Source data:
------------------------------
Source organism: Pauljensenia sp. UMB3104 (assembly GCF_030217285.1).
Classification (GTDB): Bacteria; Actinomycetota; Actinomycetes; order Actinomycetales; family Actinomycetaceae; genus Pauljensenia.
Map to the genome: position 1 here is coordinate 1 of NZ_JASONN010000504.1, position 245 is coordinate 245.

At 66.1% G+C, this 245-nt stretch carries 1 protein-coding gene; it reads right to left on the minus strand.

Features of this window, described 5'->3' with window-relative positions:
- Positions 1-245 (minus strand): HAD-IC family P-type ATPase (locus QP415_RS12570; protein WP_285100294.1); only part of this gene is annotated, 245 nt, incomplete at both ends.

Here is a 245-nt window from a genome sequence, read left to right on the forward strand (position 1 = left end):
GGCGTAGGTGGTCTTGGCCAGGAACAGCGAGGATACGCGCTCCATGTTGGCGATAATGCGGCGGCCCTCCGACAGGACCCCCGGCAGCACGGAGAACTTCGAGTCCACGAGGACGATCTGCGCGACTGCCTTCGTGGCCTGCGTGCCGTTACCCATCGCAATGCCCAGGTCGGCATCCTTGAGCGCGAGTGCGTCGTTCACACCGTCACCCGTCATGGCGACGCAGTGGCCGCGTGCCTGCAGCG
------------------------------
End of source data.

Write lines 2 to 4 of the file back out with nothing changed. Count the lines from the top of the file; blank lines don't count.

Classification (GTDB): Bacteria; Actinomycetota; Actinomycetes; order Actinomycetales; family Actinomycetaceae; genus Pauljensenia.
Map to the genome: position 1 here is coordinate 1 of NZ_JASONN010000504.1, position 245 is coordinate 245.

At 66.1% G+C, this 245-nt stretch carries 1 protein-coding gene; it reads right to left on the minus strand.